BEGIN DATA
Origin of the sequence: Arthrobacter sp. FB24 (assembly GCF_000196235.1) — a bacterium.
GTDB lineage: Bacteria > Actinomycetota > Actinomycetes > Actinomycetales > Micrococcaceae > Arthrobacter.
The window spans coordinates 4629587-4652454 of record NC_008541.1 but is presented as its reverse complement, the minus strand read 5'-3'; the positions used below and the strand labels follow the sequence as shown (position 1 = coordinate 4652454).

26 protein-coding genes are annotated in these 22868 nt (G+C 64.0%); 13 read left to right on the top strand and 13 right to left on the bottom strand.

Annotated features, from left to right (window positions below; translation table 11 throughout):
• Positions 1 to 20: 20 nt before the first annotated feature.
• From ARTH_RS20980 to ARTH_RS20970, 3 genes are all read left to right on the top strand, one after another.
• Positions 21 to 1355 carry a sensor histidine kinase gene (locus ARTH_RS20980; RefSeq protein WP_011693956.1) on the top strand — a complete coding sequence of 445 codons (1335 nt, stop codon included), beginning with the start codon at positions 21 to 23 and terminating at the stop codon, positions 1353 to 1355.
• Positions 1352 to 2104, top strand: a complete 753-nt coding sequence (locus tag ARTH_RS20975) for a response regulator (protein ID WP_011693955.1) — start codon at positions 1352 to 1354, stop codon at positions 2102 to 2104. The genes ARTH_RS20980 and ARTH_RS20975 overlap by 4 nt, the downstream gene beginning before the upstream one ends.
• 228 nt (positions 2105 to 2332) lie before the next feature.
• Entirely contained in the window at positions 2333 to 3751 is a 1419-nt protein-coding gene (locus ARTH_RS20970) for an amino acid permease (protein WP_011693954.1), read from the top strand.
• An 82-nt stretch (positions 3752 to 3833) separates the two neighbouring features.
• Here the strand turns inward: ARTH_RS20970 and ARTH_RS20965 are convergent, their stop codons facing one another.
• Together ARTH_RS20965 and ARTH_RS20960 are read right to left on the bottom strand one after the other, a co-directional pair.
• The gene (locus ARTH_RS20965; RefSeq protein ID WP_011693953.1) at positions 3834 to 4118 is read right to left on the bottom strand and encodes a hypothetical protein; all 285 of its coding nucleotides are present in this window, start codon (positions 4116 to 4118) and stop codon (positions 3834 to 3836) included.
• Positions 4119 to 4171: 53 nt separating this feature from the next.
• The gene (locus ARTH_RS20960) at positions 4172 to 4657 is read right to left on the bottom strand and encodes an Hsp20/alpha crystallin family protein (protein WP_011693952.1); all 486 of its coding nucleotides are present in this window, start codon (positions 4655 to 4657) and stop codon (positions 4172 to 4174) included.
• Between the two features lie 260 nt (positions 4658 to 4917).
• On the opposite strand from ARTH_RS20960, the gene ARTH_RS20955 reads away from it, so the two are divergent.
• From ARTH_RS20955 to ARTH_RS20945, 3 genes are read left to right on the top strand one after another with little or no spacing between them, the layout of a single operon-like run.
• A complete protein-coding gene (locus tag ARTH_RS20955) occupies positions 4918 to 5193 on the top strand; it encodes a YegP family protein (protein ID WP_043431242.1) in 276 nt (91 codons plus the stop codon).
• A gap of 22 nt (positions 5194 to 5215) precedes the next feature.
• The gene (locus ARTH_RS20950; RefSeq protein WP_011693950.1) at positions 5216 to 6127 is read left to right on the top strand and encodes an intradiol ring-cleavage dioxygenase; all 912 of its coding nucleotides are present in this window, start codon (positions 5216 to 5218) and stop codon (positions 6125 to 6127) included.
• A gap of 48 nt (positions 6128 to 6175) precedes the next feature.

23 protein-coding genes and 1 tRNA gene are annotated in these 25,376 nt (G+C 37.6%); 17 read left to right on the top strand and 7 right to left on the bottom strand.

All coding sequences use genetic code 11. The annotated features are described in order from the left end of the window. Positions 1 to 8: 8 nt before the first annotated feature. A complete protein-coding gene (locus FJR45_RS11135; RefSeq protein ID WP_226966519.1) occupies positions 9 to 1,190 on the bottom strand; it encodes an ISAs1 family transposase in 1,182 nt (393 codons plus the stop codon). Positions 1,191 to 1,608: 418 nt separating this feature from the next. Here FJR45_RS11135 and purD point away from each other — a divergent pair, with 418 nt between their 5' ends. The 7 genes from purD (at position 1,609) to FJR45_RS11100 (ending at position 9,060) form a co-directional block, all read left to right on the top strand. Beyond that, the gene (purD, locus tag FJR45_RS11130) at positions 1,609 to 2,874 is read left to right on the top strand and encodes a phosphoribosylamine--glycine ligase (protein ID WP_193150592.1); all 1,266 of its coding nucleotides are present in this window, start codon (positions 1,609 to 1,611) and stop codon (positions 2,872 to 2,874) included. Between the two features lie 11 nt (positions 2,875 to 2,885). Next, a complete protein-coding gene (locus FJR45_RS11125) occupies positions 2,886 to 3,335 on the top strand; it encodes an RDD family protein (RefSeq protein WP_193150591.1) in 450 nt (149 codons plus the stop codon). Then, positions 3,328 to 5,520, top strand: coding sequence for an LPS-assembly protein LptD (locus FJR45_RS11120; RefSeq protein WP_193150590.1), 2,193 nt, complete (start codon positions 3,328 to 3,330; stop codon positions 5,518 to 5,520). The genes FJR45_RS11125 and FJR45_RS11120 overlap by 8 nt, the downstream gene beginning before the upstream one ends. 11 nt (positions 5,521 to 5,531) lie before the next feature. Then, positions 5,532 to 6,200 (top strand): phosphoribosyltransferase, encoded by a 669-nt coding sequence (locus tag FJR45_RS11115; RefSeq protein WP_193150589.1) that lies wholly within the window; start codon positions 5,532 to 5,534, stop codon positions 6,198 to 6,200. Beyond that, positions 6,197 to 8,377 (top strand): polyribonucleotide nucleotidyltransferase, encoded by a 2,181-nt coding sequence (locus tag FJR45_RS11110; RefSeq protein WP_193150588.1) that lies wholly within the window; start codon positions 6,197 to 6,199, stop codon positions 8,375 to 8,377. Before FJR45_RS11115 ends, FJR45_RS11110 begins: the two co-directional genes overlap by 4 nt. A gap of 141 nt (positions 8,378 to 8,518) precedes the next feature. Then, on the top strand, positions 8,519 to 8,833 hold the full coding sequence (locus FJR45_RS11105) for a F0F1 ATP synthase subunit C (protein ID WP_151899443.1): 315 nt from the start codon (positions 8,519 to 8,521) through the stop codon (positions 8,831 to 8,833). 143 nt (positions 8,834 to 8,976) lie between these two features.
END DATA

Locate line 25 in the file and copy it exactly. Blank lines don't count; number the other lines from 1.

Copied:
23 protein-coding genes and 1 tRNA gene are annotated in these 25,376 nt (G+C 37.6%); 17 read left to right on the top strand and 7 right to left on the bottom strand.